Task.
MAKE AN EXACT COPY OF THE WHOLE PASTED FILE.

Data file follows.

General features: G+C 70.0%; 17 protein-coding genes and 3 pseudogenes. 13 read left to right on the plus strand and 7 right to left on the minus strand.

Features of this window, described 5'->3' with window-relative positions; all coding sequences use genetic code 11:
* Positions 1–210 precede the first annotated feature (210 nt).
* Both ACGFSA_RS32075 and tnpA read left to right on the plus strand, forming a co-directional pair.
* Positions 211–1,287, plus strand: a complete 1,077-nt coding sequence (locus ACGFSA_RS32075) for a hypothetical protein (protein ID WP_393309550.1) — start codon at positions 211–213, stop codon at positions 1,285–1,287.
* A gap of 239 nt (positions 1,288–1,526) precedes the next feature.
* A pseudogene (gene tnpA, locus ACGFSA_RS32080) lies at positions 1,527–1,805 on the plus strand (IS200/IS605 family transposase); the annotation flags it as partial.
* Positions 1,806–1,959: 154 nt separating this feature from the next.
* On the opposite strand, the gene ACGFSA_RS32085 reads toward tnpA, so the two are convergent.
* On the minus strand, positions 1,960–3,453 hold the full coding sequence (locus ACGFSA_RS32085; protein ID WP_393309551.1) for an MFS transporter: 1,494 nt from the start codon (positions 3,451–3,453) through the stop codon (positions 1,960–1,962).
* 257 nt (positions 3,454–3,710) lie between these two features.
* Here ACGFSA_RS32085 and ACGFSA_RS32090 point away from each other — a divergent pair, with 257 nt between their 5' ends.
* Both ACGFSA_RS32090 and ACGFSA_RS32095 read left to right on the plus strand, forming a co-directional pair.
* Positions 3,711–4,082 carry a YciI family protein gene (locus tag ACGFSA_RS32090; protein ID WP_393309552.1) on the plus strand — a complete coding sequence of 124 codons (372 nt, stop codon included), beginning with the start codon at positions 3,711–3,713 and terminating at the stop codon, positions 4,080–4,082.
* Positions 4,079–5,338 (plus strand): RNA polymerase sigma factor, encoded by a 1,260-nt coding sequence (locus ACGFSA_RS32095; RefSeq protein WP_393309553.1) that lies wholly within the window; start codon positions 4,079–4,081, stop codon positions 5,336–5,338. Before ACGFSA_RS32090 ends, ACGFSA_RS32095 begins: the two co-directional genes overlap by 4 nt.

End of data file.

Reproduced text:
General features: G+C 70.0%; 17 protein-coding genes and 3 pseudogenes. 13 read left to right on the plus strand and 7 right to left on the minus strand.

Features of this window, described 5'->3' with window-relative positions; all coding sequences use genetic code 11:
* Positions 1–210 precede the first annotated feature (210 nt).
* Both ACGFSA_RS32075 and tnpA read left to right on the plus strand, forming a co-directional pair.
* Positions 211–1,287, plus strand: a complete 1,077-nt coding sequence (locus ACGFSA_RS32075) for a hypothetical protein (protein ID WP_393309550.1) — start codon at positions 211–213, stop codon at positions 1,285–1,287.
* A gap of 239 nt (positions 1,288–1,526) precedes the next feature.
* A pseudogene (gene tnpA, locus ACGFSA_RS32080) lies at positions 1,527–1,805 on the plus strand (IS200/IS605 family transposase); the annotation flags it as partial.
* Positions 1,806–1,959: 154 nt separating this feature from the next.
* On the opposite strand, the gene ACGFSA_RS32085 reads toward tnpA, so the two are convergent.
* On the minus strand, positions 1,960–3,453 hold the full coding sequence (locus ACGFSA_RS32085; protein ID WP_393309551.1) for an MFS transporter: 1,494 nt from the start codon (positions 3,451–3,453) through the stop codon (positions 1,960–1,962).
* 257 nt (positions 3,454–3,710) lie between these two features.
* Here ACGFSA_RS32085 and ACGFSA_RS32090 point away from each other — a divergent pair, with 257 nt between their 5' ends.
* Both ACGFSA_RS32090 and ACGFSA_RS32095 read left to right on the plus strand, forming a co-directional pair.
* Positions 3,711–4,082 carry a YciI family protein gene (locus tag ACGFSA_RS32090; protein ID WP_393309552.1) on the plus strand — a complete coding sequence of 124 codons (372 nt, stop codon included), beginning with the start codon at positions 3,711–3,713 and terminating at the stop codon, positions 4,080–4,082.
* Positions 4,079–5,338 (plus strand): RNA polymerase sigma factor, encoded by a 1,260-nt coding sequence (locus ACGFSA_RS32095; RefSeq protein WP_393309553.1) that lies wholly within the window; start codon positions 4,079–4,081, stop codon positions 5,336–5,338. Before ACGFSA_RS32090 ends, ACGFSA_RS32095 begins: the two co-directional genes overlap by 4 nt.